OSAKA (Kyodo) -- A Japanese high court on Tuesday revoked a lower court order to halt two nuclear reactors at the Takahama plant in central Japan, accepting an appeal by Kansai Electric Power Co. against the first injunction ever issued in the country to shut operating reactors.
But it is unlikely that the operation of other nuclear reactors in Japan will be resumed soon due to pending legal matters, analysts say.
The decision, made by the Osaka High Court, legally allows Kansai Electric to resume operating the Nos. 3 and 4 reactors at the nuclear power plant on the Sea of Japan coast in Fukui Prefecture. The two reactors have been idled for around a year.
The higher court said that quake-resistance standards were not overestimated under tougher regulations set following the 2011 Fukushima nuclear disaster and that necessary measures have been taken to prevent significant damage of the reactor core.
The latest decision bodes well for Prime Minister Shinzo Abe's government, which has been promoting the restart of nuclear reactors in a bid to bolster the economy by cutting the cost of fossil fuels and exporting nuclear technology abroad.
Yoshihide Suga, the government's top spokesman, said at a press conference in Tokyo, "We want Kansai Electric to put top priority on safety and make every effort to obtain understanding from the local government and others involved."
Kansai Electric President Shigeki Iwane said at a news conference in Osaka that his company has yet to decide when to restart the operation of Takahama's Nos. 3 and 4 reactors, pledging to "make safety our top priority."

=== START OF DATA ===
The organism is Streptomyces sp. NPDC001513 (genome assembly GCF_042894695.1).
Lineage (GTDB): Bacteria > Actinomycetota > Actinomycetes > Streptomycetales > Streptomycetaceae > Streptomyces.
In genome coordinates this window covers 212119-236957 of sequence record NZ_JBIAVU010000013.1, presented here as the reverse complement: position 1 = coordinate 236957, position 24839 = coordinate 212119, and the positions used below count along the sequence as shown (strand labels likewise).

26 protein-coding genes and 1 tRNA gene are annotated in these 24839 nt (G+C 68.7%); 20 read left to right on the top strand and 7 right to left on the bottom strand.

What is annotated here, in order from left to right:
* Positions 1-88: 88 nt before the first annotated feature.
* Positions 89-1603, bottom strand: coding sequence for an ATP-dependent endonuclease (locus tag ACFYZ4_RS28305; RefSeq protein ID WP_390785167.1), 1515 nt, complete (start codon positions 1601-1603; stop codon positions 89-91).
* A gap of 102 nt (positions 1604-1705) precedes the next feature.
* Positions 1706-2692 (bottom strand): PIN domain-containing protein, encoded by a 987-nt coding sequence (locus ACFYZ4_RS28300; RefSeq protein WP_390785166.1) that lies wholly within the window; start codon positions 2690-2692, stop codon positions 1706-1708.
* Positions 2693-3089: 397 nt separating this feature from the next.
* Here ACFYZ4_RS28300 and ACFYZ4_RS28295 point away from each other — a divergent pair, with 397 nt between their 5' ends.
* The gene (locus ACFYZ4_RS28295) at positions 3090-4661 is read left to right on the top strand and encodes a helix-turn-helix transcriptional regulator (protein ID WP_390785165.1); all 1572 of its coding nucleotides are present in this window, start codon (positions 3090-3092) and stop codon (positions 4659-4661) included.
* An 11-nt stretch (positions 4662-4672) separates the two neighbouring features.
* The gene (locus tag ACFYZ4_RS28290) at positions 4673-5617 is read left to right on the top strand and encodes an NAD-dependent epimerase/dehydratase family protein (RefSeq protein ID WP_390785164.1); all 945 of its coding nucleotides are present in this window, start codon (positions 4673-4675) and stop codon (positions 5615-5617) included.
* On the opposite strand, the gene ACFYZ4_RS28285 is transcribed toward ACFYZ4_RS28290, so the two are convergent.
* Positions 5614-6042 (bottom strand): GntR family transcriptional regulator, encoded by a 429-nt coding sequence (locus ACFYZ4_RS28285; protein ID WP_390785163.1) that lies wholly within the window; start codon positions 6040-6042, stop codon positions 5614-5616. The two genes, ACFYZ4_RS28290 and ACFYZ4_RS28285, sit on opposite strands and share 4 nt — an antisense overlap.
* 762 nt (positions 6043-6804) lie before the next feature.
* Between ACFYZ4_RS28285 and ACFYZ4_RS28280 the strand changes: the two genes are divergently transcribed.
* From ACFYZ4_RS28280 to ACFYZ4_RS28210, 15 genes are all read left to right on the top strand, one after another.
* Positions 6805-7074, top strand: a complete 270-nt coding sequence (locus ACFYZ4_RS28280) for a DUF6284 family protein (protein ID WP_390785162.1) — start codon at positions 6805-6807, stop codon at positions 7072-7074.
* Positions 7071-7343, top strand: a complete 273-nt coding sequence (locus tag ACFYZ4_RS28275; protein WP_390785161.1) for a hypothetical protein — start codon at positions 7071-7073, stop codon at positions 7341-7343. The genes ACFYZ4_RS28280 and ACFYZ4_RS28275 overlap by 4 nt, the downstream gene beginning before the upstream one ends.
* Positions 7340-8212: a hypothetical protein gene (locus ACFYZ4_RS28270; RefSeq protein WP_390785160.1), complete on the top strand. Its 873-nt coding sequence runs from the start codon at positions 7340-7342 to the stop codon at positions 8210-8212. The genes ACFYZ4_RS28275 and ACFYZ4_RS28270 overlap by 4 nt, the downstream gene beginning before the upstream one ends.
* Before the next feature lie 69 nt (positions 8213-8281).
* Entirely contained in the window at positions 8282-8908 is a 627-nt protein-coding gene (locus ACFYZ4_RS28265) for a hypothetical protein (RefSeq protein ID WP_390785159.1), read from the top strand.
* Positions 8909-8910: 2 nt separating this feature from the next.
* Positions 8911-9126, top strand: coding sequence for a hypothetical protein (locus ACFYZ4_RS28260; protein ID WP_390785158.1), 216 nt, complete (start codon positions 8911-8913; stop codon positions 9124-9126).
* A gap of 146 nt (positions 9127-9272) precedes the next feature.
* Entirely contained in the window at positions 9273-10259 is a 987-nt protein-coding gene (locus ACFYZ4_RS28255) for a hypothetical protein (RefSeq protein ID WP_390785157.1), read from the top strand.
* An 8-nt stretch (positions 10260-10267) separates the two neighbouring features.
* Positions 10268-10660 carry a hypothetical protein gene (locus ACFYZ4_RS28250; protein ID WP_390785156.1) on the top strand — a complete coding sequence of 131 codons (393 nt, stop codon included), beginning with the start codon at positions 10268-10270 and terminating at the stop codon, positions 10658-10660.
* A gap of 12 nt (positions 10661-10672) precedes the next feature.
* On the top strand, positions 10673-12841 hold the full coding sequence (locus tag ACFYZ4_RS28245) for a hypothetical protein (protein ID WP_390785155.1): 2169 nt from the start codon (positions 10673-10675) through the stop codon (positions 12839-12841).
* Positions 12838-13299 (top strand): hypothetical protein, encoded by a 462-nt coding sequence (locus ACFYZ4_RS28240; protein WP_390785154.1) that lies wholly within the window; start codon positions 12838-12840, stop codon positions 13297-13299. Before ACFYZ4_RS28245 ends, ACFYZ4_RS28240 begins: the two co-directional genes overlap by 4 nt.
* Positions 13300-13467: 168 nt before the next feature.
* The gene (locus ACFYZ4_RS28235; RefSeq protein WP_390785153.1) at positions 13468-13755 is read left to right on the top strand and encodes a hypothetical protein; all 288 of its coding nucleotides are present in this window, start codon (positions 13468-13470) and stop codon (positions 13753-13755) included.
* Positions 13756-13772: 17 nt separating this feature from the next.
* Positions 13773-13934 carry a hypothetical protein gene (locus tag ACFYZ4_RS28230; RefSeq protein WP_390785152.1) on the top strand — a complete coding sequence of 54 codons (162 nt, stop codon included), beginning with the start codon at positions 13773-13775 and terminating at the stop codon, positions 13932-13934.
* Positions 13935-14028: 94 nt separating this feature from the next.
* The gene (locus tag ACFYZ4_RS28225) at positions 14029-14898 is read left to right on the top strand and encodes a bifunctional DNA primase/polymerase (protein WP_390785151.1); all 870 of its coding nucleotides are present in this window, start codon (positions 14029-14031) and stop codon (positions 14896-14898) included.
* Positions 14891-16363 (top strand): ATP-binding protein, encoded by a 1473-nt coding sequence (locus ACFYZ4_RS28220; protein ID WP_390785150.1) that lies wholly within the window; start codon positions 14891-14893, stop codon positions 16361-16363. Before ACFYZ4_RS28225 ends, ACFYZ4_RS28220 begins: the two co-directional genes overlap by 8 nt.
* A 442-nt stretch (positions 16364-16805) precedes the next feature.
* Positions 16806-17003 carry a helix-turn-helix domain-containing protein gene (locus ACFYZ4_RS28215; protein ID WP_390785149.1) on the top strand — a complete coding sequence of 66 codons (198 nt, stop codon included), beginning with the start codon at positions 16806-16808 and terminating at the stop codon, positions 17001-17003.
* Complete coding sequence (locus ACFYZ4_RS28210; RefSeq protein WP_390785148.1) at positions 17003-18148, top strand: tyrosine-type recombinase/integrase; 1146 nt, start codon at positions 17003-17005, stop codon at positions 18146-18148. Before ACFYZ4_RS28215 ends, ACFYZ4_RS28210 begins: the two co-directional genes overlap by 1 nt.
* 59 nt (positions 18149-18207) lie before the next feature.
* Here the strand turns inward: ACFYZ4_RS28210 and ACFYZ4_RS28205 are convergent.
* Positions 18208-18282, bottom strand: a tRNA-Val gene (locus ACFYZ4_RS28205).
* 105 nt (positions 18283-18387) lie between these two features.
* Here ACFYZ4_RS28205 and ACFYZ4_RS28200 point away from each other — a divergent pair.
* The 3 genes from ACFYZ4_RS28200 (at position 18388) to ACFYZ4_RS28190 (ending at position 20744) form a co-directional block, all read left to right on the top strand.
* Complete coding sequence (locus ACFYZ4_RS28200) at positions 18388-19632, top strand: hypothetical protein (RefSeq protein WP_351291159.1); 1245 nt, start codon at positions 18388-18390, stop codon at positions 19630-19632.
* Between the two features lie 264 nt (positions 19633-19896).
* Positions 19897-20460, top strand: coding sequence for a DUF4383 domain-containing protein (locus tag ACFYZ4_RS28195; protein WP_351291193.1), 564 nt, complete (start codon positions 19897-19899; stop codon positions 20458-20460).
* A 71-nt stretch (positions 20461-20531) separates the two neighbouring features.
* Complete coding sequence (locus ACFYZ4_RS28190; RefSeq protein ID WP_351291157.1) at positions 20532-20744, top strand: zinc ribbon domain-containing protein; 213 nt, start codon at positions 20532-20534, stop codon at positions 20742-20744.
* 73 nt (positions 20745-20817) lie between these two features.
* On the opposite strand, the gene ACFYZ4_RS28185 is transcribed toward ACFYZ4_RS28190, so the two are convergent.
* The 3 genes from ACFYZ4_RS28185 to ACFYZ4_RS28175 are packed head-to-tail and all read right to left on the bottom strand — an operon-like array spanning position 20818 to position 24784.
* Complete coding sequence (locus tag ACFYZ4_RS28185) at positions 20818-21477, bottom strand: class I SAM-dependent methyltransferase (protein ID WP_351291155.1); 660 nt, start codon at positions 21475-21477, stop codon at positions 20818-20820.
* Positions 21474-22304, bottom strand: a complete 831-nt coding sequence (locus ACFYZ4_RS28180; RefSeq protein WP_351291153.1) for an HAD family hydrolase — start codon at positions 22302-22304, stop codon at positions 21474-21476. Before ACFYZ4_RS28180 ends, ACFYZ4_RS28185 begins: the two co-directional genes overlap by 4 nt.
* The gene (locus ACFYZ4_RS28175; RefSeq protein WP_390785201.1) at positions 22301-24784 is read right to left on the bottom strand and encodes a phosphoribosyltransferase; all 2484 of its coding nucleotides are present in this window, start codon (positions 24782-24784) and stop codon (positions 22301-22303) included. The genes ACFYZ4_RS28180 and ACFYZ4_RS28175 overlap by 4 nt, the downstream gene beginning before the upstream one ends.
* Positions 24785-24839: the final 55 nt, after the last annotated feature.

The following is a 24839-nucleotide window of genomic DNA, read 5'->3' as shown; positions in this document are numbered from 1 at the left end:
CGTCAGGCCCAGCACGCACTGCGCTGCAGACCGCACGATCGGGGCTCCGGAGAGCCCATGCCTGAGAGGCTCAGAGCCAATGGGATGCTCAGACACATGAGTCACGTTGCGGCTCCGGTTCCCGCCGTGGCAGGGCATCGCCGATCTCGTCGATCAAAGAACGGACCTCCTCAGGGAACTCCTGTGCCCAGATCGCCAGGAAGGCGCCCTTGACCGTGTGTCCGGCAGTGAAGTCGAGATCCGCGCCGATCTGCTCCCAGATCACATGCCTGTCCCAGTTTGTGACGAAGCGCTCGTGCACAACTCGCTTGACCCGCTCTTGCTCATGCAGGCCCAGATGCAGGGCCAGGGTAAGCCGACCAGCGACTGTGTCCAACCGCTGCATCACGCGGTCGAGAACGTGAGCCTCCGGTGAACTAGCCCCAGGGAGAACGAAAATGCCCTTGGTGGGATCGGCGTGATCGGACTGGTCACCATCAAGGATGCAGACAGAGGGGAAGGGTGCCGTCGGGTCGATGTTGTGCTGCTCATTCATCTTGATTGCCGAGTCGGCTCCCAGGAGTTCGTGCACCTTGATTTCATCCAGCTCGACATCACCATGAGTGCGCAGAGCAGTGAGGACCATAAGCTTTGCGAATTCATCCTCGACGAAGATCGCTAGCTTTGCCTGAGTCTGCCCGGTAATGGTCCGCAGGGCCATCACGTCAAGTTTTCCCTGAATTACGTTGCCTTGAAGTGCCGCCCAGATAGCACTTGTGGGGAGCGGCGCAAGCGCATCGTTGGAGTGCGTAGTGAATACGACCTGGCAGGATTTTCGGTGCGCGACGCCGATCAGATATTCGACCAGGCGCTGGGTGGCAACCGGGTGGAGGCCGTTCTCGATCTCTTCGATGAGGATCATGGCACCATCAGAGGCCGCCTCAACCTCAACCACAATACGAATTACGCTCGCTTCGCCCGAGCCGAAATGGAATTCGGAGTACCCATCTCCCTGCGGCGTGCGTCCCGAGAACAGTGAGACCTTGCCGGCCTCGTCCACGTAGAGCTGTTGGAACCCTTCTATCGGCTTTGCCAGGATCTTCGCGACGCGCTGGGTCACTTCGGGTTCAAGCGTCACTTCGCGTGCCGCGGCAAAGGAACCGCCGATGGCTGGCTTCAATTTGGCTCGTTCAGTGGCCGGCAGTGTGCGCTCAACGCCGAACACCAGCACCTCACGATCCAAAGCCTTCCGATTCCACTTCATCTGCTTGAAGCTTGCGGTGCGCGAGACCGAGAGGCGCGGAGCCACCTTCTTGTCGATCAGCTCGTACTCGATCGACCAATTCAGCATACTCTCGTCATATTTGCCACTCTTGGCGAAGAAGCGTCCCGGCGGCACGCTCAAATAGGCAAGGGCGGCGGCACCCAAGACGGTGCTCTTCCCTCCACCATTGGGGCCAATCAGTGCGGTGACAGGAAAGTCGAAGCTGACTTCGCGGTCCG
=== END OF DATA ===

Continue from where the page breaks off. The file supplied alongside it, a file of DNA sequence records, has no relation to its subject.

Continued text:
Iwane also expressed eagerness to push down electric charges as soon as possible after the resumption of the two reactors.
A group of residents in neighboring Shiga Prefecture who won the landmark injunction from the Otsu District Court in March last year are expected to consider countermeasures, including filing a special appeal with the Supreme Court.
Amid widespread concern about the safety of nuclear power following the 2011 Fukushima meltdowns, the residents in Shiga filed a request with the district court in January 2015, seeking an order halting the two reactors at the plant.
On March 9, 2016, the district court ordered operation of the two nuclear reactors to be halted, casting doubts about the utility's safety measures and Japan's post-Fukushima nuclear regulations set by the Nuclear Regulation Authority.
Last July, Kansai Electric filed an appeal against a district court decision rejecting its request to suspend the injunction order.
In Tuesday's decision, the Osaka High Court determined that the post-Fukushima safety measures were "not unreasonable" because they were devised on the basis of the "latest scientific and technical knowledge" that reflects lessons learned from the nuclear disaster.
The utility has criticized the injunction, claiming it was not an objective judgment based on scientific knowledge. It also says the injunction is costing the utility 200 million to 300 million yen ($1.8 million to $2.7 million) more per day to generate power from other fuel.
Kansai Electric removed nuclear fuel from the Takahama reactors between August and September last year given the prolonged court battle.
As of Tuesday, only three of Japan's 42 commercial reactors nationwide are now operating -- the Nos. 1 and 2 reactors at Kyushu Electric's Sendai plant in Kagoshima Prefecture, southwestern Japan, and the No. 3 reactor at Shikoku Electric Power Co.'s Ikata plant in Ehime Prefecture, western Japan, according to the Agency for Natural Resources and Energy.
On Thursday, the Hiroshima District Court is set to rule on an appeal filed to halt the operation of the No.3 reactor at the Ikata power plant, the first ruling since it resumed operations in August last year.